Since becoming a minimalist I've reduced my overall consumption level, and my spending habits have changed for the better. During this process I've become much more aware of the things that bring me genuine value and those that don't. So today I'm sharing 10 things that I used to think I needed or wanted that were actually just wasting my money, cluttering my physical and mental space, and contributing to excess waste.
1. Fast Fashion
Fast fashion companies are flooding the fashion market by continuously churning out cheaply made clothing and accessories thereby producing heavy waste at an accelerated rate. The environmental impact goes beyond the product itself. Resources are depleted just from the harvesting of the fibers for the fabric, the chemicals used to create textile, and the water and fuel used in the factories. It gets worse, the manufacturers of these brands are outsourced to third world countries where the employees end up working under unethical and questionable conditions with low pay wages.
Because of this I am sticking to a capsule wardrobe, and if I'm ever in the market for something new I will try and purchase items secondhand when I can. I'm not perfect at this just yet, but I'm definitely moving in the direction towards slow fashion.
2. Hair Styling Products
I grew up in a household where my parents always had hair spray, mousse, and pomade lying around so when I was finally on my own it seemed like hair products was just something one owned. It didn't help that beauty gurus with fantastic locks and beach babe tresses adorned the internet making me feel like I needed that dry shampoo or that hair serum in order to achieve the perfect head of hair. The reality is I very rarely (if not never) style my hair and the hair products I once owned have all been donated or are now wasting away in a landfill somewhere. If I want sexy bed head I'll just wake up in the morning, and that's good enough for me.
3. Costume Jewelry
This is definitely related to number 1, but I wanted to make it it's own category because of the specific reasons I no longer want to purchase costume jewelry. Plain and simple, a lot of costume jewelry are cheap and poorly made. This is especially true when it comes to fast fashion retailers. I used to impulse buy jewelry fairly often simply because they were so cheap and fulfilled my temporary high. What more, a lot of the jewelry that I owned in the past were trendy "statement" pieces that I no longer find appealing. Nowadays I would much rather own only a few simple, quality pieces that I know will go with anything I own and are guaranteed to last me a lifetime.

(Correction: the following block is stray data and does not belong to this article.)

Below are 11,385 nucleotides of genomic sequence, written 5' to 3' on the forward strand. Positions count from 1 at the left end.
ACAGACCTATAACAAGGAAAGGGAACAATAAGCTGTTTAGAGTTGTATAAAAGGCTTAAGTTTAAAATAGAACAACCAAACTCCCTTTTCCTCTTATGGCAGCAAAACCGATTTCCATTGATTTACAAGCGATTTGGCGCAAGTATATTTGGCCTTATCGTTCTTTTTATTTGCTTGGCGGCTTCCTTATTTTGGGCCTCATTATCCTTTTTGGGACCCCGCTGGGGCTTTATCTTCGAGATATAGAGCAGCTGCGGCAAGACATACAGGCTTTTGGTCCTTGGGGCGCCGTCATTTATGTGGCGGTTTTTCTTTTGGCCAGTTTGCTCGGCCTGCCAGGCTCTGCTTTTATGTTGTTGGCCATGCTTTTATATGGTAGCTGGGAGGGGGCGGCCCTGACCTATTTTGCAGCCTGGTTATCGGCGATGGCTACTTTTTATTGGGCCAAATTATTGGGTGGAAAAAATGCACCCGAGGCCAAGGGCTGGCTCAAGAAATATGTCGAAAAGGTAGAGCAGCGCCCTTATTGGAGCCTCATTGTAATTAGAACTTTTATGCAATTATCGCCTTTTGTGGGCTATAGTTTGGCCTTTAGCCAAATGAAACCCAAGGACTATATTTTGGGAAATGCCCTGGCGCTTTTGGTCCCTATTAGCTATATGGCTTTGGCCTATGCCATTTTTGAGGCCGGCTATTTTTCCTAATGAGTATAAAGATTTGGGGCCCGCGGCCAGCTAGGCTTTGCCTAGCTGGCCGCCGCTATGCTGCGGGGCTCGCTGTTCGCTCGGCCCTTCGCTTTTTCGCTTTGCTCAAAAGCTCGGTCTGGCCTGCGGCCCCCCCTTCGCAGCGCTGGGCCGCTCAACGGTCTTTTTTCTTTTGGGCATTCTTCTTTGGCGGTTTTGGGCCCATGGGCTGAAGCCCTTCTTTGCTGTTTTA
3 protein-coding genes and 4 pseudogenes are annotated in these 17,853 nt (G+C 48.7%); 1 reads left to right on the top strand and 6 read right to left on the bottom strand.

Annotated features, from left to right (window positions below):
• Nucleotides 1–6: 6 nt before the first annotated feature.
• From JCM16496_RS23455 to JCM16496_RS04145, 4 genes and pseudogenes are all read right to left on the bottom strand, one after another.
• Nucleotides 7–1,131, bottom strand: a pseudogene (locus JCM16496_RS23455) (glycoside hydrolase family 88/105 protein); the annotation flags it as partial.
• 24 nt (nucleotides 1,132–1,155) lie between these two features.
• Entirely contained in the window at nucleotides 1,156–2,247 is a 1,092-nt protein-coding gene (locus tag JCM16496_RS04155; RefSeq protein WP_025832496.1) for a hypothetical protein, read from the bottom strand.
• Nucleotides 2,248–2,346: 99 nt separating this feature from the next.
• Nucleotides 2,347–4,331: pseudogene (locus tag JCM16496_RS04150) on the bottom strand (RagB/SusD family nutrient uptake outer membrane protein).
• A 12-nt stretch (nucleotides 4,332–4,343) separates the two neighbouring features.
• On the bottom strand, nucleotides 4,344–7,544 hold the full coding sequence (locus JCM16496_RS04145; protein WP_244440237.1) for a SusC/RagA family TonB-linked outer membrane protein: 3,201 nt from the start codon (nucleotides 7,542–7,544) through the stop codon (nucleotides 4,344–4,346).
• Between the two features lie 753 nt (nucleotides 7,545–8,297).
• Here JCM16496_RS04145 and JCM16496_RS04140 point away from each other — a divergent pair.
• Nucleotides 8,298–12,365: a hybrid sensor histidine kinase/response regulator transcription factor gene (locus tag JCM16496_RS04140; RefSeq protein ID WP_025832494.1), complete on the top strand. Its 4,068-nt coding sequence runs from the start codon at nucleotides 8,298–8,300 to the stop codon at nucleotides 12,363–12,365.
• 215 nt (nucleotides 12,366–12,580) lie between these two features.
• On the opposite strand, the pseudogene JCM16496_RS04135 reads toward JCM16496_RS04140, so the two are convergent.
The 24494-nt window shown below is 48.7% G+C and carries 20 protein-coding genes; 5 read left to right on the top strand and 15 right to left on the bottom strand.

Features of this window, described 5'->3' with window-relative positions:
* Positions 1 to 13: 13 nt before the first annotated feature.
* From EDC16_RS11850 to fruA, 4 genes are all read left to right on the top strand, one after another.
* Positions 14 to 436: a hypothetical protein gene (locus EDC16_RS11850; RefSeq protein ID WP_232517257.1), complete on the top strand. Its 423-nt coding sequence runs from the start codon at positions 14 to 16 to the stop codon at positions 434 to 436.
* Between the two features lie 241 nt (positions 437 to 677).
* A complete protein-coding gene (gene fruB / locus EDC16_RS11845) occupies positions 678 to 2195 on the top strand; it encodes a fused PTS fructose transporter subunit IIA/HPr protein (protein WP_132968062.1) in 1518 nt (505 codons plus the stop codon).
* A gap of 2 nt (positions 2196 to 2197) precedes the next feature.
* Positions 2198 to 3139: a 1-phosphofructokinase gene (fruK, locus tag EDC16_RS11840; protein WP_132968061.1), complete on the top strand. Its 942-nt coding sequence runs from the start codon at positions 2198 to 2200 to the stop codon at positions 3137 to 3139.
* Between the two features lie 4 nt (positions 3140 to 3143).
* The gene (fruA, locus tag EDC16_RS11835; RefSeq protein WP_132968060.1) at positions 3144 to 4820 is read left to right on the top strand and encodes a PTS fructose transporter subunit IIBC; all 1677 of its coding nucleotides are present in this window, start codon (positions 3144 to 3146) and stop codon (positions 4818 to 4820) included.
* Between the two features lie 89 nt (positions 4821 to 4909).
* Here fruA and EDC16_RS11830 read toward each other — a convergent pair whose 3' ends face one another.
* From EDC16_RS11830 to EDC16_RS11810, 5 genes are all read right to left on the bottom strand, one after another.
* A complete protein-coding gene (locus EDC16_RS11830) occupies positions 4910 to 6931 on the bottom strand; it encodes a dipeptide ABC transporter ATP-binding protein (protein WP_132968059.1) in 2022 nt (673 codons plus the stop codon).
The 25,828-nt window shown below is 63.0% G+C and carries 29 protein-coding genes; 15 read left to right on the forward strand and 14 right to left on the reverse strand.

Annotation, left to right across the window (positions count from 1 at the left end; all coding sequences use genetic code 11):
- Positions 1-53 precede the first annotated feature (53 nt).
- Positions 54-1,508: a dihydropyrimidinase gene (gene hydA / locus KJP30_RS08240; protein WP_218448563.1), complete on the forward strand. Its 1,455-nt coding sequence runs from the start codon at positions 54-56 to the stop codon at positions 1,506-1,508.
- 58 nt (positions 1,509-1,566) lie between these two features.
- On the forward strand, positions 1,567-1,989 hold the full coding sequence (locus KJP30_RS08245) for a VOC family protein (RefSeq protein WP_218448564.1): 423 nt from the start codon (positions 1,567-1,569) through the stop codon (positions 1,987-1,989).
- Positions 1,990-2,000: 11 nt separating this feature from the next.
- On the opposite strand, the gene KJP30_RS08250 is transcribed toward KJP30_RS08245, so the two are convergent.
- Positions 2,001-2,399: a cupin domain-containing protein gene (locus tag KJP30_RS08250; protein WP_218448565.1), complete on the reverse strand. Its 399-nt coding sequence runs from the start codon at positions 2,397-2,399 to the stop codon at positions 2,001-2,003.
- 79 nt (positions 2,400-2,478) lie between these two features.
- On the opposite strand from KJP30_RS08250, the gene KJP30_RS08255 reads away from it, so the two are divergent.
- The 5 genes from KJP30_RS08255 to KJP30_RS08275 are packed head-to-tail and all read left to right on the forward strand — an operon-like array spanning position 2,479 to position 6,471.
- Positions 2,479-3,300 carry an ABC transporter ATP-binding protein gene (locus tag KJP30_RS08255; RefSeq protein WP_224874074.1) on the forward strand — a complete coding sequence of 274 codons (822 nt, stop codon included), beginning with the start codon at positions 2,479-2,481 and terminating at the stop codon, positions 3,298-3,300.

4. Coffee Table Books
I used to be really into interior design and decor trends, and one of those trends were coffee table books. I'd purchase coffee table books with the idea that it would make my home look more beautiful and sophisticated while showcasing how "cultured" I am. Aside from the decor, I had this idea in my head that I'd use these books for inspiration, and I'd have a book for guests to sift through while I cook dinner and serve appetizers. Yeah, no. In reality it just took up space on my coffee table and collected dust on my shelves. Nine times out of ten I use the internet for my source of inspiration anyway. It's honestly easier and much more convenient. Plus, I'm willing to bet that whatever are in those books are just as easily accessible online. And let's be real, I'd much rather food take up the space on my coffee table.
When it comes to glassware I just repurpose old food jars. I can drink out of them, store food in them, and use them as vases. Three in one and I didn't even need to spend extra money or further harm the environment. Bonus, if I end up breaking one by accident it wouldn't be a total waste!
6. One-off Decor Items
I'd prefer not add extra clutter to my space strictly for ornamental reasons. Ideally whatever decor I bring into my space will also be functional and serve multiple purposes. Not every single thing I currently own is 100% used for functional reasons, but I do try and keep those decor items to a minimum.
7. Excess Art Supplies
As an artist, growing up I used to feel the need to own every medium of art. In order to be a "true artist" I had to own multiple types of paint: acrylic, watercolor, gouache, oil; I had to have pastels, markers, pencils, charcoal; and of course I had to have the correct paper to go with each. Now let me tell you, none of that is cheap! Of course, I already owned a lot of these from my high school art classes and ones that were required for my fashion design courses in college, but I also ended up buying some of these items. And even long after I graduated, I continued to hoard the art supplies I never really used. Thankfully I've pared down my art supplies to the essentials, ones that I actually enjoy and use today. I don't need all that excess stuff to be a true artist. That true artist has been in me all along even when it was just me, a scrap of paper, and a No. 2 pencil.